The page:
This is a bug: there’s a cap to how big a Calendar item’s body can be yet you’d never know about it until you hit the problem.
I have a Calendar item in Outlook that has 6903 characters. I didn’t create it but it’s in my Calendar just the same. Not an unreasonable size anyway. The bug here is what happens when this item is Sync’d to the iPhone: nothing. iTunes completely ignores it and your Calendar on the iPhone has open time for this slot. It doesn’t put in a stub or truncated item for you. It doesn’t tell you there was a problem. No error, no warning, no sync log file to investigate. And what’s maddening: no choice on how to handle it. Ideally there would be a “Sync items larger than blah” option. Apple didn’t include it and odds are it would be explained as “that’s a feature! Who likes error messages? It just works!”
Enter Concession #1: watching Calendar items sync and make sure the items are smaller than at least 6K of text or else I miss meetings.
Update #1 – Seems I’m not the first to have this problem either: http://timheuer.com
Continue reading iPhone: Concession #1
Don’t buy an iPhone for another 15 days.
Why? Because I recently bought one, and if past history has shown me anything, as soon as I buy something like there one of the following things happens: a new version is often released or a price drop is enacted. And always 48 hours after I can do anything about it. Since the iPhone has a 14 day return policy and I bought it yesterday, in another 15 days there should be a price drop or new model available.
It has happened before – odds say it will happen again.
Thoughts on the device follow…
Continue reading Warning: iPhone Update Coming
Gizmodo: Apple iPhone Starbucks Ordering Screens Look Like the Real Thing, Precede Apple Patent
If this is the real deal, Apple may have a new iPhone customer.
Putting up with a touch screen device, shelling out $400 for a disposible device (as all phones are), transfering my numbers to at&t and paying more for service is all incidental for being able to cut yet another mammal out of my day to day life.
It’s all about the Bean.TM
Gizmodo: Apple: No BS iPhone Review
It’s actually a very good review and that’s not because I agree with the majority of it all – it’s the over all level of content. Although, I think they’re observations on price a bit forgiving: after all, at&t isn’t subsidizing any part of this phone – the $499 and $599 prices are the real retail prices… usually you get a break when you sign on with a new contract, but I guess that’s the price of bleeding edge. I think they should knock more than $50 off the price to move the 4GB models, but seeing as they keep selling out, it’s a moot issue.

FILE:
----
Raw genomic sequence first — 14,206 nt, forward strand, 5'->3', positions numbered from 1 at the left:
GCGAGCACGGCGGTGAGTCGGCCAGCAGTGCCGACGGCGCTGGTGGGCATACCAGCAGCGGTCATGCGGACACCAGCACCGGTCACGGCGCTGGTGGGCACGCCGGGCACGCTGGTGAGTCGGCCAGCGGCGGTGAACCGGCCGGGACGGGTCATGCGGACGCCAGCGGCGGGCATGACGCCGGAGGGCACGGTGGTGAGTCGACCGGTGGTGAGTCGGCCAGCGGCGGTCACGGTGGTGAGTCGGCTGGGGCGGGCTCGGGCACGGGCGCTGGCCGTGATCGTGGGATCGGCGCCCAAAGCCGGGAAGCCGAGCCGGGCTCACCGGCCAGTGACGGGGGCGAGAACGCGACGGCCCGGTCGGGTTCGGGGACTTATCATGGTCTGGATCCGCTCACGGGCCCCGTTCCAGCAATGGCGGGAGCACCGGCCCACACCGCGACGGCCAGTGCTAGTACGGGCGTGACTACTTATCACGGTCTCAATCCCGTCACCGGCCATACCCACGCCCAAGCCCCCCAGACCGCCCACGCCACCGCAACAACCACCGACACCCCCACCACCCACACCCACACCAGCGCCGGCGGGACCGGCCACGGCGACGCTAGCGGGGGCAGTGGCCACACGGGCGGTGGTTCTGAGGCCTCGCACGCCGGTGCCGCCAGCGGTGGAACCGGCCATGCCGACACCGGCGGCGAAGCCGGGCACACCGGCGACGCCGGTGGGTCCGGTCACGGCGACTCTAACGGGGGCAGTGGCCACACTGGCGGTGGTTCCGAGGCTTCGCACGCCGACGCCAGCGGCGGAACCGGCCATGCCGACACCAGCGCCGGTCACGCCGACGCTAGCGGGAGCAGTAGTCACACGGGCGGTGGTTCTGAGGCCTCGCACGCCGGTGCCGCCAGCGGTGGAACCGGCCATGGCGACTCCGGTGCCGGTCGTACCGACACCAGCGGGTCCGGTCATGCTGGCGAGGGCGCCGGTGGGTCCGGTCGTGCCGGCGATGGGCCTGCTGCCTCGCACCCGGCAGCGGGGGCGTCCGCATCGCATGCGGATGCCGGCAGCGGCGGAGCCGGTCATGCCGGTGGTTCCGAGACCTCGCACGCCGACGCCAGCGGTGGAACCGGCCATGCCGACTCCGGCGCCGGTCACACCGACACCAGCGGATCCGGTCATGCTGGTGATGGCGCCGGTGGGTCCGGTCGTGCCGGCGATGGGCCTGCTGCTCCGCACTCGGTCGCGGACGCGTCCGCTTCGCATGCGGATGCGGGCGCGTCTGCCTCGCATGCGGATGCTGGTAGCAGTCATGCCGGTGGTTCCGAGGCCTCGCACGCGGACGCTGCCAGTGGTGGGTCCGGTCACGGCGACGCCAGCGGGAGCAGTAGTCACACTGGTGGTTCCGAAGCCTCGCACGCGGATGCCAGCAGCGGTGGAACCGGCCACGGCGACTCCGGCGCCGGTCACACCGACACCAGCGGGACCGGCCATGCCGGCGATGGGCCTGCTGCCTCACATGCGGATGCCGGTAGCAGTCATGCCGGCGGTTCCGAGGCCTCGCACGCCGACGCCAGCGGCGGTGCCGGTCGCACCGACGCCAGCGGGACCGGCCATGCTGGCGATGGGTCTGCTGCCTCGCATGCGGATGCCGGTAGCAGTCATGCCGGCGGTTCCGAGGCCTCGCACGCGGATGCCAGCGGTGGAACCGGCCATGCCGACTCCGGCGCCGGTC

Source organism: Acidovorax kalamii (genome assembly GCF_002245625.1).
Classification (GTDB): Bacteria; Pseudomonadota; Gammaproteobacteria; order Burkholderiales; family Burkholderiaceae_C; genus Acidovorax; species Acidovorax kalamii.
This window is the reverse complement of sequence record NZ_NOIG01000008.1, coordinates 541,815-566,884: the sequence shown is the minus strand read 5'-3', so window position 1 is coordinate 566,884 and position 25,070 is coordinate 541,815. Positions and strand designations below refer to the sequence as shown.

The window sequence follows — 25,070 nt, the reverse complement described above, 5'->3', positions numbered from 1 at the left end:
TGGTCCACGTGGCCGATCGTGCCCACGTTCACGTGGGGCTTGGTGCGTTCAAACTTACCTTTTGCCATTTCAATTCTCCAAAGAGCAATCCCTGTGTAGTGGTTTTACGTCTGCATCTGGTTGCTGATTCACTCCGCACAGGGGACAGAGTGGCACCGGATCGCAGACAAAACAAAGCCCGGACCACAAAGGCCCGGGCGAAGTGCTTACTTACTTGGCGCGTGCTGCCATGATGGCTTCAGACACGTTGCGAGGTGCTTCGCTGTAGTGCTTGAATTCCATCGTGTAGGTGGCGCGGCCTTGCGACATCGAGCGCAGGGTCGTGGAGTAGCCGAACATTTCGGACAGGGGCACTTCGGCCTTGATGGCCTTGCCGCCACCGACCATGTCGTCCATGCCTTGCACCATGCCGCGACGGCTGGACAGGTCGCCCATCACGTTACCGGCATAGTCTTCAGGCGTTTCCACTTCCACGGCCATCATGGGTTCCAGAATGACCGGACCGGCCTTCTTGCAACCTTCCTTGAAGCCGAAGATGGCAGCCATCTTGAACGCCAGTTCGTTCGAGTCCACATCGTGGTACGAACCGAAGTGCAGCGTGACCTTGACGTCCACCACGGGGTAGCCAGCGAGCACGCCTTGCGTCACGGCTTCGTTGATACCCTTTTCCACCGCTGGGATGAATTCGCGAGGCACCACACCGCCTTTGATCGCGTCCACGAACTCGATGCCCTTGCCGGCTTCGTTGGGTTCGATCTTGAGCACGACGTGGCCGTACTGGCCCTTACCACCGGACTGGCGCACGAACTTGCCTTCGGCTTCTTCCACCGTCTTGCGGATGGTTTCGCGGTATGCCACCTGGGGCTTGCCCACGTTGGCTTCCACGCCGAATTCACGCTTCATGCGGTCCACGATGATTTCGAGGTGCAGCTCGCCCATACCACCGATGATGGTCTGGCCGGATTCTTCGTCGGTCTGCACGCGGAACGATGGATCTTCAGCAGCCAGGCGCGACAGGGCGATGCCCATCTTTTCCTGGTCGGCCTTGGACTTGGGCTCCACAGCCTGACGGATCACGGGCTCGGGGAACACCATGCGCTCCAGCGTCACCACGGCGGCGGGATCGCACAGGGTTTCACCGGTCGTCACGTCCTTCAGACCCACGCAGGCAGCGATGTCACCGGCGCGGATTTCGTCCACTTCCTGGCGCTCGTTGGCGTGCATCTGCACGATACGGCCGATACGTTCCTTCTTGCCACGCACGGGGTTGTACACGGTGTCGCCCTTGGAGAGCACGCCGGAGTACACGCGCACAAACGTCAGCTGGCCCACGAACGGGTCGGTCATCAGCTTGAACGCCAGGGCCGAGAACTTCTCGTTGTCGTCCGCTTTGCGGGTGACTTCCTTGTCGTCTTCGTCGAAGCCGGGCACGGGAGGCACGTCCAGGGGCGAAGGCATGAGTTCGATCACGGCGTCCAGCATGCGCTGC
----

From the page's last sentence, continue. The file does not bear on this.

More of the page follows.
The simple truth is that I will share any review that can reference Rosie O’Donnell’s vagina.
In a nutshell… iTV is right around the corner as Apple TV – is to iTunes what the 360 is to Media Center with 10GB more on the HDD. In fact, I don’t think it can download from iTunes directly – like the 360 can – but it does stream from iTunes directly…
The iPhone is live and looks pretty slick, but I refuse to go ga-ga over it until I see it in person which won’t be until June unless Cingular fucks it up. I like the spirit behind the design. If I can’t sync over the air, it’s a deal breaker. The multi-finger thingy has promise but historically I haven’t like touchscreens due to fingerprints, grease and icky experiences. Love the idea of a sensor that turns off the touchscreen; should help with taps in the pocket. Dig on the idea of widgets on the phone.
If it was a proper iPod – meaning no phone and no wireless – at $250, I’d be ordering it now and selling my PSP. The PSP? 4GB Memory Stick Duo is like $400. How can you justify a memory accessory that is more than the damned device?! Anyway…
Other things of interest: no Core Duo 2 in the Mac mini, no mention of Leopard [should be called a slip but never will me], no mention of iLife/iWork [historically a ship, but won’t be called that] and no music only players.
At least my portfolio is glowing green for a change!